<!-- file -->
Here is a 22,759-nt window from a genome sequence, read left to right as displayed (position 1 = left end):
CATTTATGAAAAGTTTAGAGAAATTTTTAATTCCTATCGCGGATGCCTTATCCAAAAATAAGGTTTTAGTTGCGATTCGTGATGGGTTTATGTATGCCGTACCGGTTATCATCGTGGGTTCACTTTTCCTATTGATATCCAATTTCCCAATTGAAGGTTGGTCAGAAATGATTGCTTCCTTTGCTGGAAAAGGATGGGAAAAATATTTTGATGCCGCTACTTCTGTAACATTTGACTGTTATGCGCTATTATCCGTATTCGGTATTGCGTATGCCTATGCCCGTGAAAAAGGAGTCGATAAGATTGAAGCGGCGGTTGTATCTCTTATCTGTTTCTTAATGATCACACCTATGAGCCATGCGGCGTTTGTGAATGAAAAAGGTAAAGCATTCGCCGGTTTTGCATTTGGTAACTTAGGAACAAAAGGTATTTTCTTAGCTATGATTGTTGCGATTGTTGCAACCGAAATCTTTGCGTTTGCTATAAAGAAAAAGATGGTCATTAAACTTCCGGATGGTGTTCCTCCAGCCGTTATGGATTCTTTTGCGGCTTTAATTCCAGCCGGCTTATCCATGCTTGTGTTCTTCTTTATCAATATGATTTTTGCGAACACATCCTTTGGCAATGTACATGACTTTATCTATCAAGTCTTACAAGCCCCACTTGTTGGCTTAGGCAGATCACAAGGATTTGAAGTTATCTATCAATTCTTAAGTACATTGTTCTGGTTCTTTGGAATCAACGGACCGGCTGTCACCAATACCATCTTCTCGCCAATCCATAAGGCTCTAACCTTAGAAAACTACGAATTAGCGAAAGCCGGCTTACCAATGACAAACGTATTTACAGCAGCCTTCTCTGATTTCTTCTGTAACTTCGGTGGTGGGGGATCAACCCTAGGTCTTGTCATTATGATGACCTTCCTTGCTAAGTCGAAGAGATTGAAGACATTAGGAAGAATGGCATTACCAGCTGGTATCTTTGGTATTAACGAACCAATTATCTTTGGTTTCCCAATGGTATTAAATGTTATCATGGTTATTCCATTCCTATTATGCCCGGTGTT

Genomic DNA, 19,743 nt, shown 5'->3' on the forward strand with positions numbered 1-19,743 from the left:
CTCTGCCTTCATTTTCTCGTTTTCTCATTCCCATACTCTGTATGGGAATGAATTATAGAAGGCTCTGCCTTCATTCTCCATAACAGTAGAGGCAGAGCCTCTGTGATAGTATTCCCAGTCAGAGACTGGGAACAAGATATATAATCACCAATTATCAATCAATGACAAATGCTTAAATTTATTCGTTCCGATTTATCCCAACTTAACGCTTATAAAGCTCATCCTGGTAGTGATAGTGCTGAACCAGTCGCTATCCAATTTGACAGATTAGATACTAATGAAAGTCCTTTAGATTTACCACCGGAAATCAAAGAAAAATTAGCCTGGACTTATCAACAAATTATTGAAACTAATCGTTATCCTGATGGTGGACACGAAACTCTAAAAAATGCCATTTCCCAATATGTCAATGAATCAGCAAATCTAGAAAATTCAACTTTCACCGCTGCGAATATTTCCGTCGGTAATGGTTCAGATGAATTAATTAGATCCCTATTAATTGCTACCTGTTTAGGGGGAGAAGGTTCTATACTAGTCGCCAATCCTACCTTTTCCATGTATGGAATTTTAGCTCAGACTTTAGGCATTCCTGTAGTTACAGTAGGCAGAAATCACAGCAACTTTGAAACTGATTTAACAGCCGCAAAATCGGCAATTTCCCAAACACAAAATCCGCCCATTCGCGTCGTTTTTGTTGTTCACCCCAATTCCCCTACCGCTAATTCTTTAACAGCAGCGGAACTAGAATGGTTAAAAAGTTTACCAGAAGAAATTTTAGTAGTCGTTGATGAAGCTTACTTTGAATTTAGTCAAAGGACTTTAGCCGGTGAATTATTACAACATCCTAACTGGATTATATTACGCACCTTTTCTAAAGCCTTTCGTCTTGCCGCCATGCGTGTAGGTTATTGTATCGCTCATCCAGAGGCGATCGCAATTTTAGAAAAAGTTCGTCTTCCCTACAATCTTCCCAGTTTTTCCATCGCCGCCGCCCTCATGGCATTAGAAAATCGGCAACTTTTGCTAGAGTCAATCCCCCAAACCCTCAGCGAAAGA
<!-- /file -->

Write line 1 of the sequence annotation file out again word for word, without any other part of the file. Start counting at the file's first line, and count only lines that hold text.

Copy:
Here is a 22,759-nt window from a genome sequence, read left to right as displayed (position 1 = left end):